Bentley: History & Cars


When Walter Owen Bentley produced his first motorcars in 1919, the Bentley legend began. By the mid-1920s the company had established an enviable reputation for producing sports tourers which were not only fast but incredibly attractive and imposing to look at. A series of wins at the 24 Hours of Le Mans looked set to safeguard the future of Bentley, but then the Wall Street Crash of 1929 and the subsequent Great Depression both had significant impact on sales. This resulted in the company being forced into liquidation in July 1931.

The company was quickly rescued from collapse by Rolls-Royce Motor Cars and production moved to the Rolls-Royce headquarters at Derby. Rolls-Royce introduced a new range of touring models based on its own 20/25 chassis and these cars were heralded as the 'Silent Sports Cars'.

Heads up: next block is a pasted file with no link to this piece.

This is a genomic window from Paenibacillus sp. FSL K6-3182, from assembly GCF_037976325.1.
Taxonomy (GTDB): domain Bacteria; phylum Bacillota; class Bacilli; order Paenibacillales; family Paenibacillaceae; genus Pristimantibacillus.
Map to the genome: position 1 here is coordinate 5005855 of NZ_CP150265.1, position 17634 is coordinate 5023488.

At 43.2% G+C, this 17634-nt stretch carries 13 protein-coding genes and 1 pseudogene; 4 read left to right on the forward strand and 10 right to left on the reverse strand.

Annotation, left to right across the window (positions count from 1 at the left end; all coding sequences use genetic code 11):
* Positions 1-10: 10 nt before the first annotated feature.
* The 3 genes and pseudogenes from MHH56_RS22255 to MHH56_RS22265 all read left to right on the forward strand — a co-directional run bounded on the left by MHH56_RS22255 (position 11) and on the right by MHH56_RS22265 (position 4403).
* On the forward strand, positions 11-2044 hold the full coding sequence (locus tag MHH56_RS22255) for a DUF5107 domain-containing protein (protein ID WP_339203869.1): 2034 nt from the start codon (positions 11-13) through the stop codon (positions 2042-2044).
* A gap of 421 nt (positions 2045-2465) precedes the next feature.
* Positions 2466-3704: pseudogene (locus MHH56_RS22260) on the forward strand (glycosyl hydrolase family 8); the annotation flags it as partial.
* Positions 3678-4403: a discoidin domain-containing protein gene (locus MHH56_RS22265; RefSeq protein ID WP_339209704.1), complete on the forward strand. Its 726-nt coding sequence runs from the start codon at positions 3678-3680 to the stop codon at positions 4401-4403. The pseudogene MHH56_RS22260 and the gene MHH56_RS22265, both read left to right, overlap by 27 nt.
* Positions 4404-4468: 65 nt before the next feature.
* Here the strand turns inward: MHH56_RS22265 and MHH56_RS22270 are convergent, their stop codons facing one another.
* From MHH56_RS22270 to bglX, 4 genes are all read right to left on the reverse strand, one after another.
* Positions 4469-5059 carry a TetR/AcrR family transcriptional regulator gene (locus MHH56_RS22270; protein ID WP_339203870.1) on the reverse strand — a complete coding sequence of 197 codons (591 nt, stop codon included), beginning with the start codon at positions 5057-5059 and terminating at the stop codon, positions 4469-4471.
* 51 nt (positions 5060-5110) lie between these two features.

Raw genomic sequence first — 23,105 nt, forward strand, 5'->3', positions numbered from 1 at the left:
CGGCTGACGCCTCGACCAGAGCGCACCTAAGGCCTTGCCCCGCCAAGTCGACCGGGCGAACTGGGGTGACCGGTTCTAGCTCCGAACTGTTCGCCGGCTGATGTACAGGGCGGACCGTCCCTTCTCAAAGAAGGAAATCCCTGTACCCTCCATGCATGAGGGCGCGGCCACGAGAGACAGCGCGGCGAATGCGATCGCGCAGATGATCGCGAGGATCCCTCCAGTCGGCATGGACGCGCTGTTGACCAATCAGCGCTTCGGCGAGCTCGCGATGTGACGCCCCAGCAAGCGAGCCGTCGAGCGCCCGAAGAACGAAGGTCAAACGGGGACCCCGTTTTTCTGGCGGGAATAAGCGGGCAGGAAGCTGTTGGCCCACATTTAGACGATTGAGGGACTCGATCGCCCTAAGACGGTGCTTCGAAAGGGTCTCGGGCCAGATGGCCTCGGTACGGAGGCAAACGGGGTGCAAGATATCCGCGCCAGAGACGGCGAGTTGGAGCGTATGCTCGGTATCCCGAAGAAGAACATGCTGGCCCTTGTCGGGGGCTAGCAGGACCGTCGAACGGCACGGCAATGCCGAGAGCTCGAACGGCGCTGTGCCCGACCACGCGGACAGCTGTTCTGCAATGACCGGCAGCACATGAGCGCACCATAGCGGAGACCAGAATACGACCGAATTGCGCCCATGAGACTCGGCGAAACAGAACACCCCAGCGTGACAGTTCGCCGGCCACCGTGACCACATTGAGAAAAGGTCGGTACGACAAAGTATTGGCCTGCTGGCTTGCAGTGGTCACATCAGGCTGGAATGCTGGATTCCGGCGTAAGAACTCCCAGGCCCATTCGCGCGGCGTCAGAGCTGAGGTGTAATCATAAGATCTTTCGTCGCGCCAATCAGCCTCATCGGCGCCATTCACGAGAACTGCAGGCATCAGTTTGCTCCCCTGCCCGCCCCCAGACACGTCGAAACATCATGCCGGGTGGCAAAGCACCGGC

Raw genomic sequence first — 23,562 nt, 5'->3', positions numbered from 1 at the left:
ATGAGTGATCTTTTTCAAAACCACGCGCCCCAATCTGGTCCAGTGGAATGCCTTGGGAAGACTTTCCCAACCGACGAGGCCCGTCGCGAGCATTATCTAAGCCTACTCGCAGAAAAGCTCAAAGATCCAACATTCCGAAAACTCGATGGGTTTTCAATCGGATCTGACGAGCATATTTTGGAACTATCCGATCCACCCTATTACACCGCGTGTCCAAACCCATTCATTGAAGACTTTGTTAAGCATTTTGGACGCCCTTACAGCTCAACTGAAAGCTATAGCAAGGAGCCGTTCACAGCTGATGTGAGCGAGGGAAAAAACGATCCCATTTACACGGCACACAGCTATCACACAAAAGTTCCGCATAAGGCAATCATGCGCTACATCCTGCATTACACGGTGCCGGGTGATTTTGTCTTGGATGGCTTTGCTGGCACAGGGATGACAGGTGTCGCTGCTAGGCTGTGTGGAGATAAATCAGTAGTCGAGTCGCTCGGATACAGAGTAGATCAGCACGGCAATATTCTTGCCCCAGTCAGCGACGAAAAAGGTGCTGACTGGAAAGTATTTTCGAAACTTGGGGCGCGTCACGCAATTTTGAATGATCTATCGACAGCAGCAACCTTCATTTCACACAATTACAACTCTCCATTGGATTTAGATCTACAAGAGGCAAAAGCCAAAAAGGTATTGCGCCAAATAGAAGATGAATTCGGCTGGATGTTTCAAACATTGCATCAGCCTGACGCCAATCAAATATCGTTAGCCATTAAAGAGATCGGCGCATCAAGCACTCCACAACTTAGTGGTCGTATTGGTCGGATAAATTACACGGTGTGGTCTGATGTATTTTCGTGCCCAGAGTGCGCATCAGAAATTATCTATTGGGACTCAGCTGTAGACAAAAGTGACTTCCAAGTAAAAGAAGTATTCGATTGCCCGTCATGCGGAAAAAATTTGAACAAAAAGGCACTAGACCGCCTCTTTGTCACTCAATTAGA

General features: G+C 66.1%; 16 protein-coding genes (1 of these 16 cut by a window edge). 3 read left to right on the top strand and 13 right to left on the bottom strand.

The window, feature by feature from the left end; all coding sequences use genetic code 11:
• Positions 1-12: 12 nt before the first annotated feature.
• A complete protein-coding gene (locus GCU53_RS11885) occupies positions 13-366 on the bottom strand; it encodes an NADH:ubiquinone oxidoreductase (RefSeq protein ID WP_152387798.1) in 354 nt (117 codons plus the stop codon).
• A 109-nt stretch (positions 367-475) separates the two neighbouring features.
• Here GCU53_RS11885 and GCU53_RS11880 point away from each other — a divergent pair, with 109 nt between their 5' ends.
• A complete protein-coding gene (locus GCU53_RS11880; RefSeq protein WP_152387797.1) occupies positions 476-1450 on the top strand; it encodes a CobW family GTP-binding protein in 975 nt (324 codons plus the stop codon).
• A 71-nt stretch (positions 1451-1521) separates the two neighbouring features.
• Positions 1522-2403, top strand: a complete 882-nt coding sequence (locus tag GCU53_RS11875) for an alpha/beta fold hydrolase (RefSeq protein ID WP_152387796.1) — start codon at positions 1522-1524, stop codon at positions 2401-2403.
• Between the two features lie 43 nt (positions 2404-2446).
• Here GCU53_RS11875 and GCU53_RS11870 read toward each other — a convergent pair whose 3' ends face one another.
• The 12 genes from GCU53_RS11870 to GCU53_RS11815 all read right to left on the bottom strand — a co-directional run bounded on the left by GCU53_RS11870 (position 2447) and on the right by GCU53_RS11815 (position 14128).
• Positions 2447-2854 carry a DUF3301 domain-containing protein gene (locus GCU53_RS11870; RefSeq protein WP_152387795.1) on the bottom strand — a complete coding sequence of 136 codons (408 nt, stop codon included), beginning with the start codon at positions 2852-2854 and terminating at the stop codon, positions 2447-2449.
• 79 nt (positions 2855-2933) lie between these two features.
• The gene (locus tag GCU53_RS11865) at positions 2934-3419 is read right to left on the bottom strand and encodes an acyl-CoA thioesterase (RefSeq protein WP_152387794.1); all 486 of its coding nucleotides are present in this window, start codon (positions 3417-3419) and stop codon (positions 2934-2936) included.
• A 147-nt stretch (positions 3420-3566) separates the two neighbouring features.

Following the end of World War Two, Bentley found itself supporting Rolls-Royce with sales of the new Mk VI thanks to its less ostentatious image. By the mid-1950s Bentley was becoming little more than a badge-engineered sister to the Rolls-Royce models and demand began to drop. The 1980s witnessed a Bentley revival, mainly due to the powerful Turbo models.

Volkswagen purchased Bentley in 1998 and spent some £500 million modernising the Crewe headquarters as well as employing an extra 2,000 employees within the factory.

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